You could set a reference directly to the CDOSYS file. However, there this is a more elegant way overall and that is to do it in Visual Studio:
Click on Solution Explorer.
Right click the “References” node in the tree and select “Add Reference…”.
Click on the COM tab.
Navigate to the “Microsoft CDO for Windows 2000 Library” and select it. Click OK.
When the reference is set to cdosys.dll, you will see 2 interop assemblies generated called CDO and ADODB. Don’t confuse the ADODB interop with ADODB used with databases or ADODB.NET. Both assemblies are needed and must be created by the action of setting a reference to cdosys.dll. If you remove and reset a reference to CDOSYS then be sure to delete the ADODB and CDO interops from the file system folder after removing the reference so that the new ones which will be generated after setting a new reference will be created correctly.
Under 32bit Windows CDOSYS exists in the C:\Windows\System32\ folder. This is because CDOSYS is a system component and C:\Windows\System32 is the folder where system components at the bitness level of the OS are stored.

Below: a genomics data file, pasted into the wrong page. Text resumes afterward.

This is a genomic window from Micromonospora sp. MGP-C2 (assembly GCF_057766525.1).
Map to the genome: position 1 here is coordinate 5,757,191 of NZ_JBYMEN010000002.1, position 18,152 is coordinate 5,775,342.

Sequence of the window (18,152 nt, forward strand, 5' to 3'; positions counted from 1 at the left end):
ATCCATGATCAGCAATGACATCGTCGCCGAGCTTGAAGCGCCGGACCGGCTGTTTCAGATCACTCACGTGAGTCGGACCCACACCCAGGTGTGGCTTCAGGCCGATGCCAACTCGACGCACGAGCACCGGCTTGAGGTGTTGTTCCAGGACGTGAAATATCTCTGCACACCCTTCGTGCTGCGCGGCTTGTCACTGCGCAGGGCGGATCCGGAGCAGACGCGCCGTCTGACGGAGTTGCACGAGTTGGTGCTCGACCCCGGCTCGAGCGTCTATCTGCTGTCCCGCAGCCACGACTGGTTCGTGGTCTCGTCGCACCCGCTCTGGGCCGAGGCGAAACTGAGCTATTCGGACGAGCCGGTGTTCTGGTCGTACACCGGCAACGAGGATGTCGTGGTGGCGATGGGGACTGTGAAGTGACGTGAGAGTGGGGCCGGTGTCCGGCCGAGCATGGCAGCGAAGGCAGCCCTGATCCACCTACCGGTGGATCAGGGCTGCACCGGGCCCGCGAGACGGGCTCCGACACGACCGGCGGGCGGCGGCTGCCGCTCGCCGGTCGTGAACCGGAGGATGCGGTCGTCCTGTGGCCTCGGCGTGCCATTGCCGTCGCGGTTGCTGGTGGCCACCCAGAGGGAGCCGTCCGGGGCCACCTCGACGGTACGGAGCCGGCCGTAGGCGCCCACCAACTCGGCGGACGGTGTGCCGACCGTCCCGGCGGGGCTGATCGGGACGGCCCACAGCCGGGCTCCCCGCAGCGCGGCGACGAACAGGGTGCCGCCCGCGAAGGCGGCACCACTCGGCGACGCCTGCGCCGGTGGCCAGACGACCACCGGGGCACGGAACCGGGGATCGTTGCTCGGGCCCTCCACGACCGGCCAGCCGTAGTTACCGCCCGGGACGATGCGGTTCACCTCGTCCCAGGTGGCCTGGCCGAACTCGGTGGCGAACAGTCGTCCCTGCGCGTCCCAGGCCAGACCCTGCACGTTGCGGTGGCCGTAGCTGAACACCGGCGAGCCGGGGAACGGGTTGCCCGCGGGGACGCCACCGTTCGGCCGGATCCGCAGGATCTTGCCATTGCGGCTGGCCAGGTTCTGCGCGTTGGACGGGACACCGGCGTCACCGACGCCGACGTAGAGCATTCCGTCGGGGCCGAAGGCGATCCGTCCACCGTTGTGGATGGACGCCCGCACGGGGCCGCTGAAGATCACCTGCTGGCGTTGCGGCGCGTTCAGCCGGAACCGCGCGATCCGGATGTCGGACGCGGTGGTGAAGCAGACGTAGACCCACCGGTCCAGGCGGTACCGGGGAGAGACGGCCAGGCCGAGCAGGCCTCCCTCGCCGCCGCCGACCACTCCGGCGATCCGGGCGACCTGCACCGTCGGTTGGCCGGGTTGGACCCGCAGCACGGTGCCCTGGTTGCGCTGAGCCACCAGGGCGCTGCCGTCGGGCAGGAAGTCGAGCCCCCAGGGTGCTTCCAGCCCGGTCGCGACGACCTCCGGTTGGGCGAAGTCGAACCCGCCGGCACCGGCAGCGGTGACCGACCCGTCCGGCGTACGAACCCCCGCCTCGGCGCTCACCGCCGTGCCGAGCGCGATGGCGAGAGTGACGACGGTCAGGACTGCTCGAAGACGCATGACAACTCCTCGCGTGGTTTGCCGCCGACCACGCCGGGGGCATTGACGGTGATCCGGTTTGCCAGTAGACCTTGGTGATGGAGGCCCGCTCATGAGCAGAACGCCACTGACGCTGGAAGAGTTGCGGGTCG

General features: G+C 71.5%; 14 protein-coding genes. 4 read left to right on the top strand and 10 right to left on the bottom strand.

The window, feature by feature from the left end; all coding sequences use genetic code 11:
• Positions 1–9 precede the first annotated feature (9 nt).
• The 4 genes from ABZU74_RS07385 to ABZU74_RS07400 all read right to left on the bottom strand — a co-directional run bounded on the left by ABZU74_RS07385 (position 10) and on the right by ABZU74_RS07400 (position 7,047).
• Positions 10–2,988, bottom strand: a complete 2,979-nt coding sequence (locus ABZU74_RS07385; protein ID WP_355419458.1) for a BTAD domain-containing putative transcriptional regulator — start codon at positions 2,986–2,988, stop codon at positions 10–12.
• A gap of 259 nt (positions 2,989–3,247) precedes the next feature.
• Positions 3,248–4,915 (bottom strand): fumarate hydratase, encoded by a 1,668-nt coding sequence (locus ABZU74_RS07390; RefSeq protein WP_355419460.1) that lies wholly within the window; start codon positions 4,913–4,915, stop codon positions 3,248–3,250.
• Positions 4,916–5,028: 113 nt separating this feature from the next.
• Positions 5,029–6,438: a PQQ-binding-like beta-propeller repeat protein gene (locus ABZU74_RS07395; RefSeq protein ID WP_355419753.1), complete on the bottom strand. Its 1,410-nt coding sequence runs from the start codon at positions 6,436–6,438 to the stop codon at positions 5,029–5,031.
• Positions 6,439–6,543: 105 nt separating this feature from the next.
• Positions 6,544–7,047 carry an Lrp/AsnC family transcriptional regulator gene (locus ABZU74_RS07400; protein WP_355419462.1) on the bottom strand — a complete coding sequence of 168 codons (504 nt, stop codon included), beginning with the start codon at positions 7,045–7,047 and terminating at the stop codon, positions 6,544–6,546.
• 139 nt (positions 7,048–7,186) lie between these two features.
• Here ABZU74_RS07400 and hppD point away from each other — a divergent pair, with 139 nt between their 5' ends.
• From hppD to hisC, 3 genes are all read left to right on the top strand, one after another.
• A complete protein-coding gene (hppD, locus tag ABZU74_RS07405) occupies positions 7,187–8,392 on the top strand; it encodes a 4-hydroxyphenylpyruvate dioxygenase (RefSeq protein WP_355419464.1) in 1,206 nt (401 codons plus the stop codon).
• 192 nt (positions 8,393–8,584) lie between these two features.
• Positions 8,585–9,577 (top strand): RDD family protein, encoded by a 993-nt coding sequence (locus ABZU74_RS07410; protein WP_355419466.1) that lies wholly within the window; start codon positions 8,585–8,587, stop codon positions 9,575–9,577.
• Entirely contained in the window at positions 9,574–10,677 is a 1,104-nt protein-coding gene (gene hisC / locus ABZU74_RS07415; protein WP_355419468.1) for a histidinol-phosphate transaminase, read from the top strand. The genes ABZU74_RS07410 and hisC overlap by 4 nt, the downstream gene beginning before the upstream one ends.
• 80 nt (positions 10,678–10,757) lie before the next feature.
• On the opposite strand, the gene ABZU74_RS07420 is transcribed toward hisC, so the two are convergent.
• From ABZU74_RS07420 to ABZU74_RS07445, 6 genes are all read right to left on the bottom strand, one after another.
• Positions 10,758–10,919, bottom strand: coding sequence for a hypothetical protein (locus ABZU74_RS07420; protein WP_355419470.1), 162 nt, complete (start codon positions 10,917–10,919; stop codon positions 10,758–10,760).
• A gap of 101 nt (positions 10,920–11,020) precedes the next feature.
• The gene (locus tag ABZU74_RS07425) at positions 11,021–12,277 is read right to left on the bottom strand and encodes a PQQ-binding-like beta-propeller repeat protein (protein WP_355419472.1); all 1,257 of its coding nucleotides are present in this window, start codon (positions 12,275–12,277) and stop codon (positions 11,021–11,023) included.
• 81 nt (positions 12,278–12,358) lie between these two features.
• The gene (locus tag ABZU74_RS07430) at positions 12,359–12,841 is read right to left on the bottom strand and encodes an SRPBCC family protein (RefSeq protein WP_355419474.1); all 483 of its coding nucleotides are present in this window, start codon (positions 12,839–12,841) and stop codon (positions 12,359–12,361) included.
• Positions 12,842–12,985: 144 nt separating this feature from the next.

Under 64bit Window there are two different cdosys.dll files – one for 32bit code to use and one for 64 bit code to use. 32bit system files are put into the C:\Windows\SysWOW64 folder on 64bit versions of Windows and the C:\Windows\System32\ folder has system files at the bitness level of the OS.
For 32 bit applications on a 64bit version of Windows:
For 64 bit applications on a 64bit version of Windows:
Here are some points:
- Be sure to NOT include the cdosys.dll file in your released applications since it is a Windows component which is to only be installed by installing Windows or an update to Windows or other Microsoft products.
- Never register cdosys.dll since it can cause issues with applications on your system since it’s a primary system component.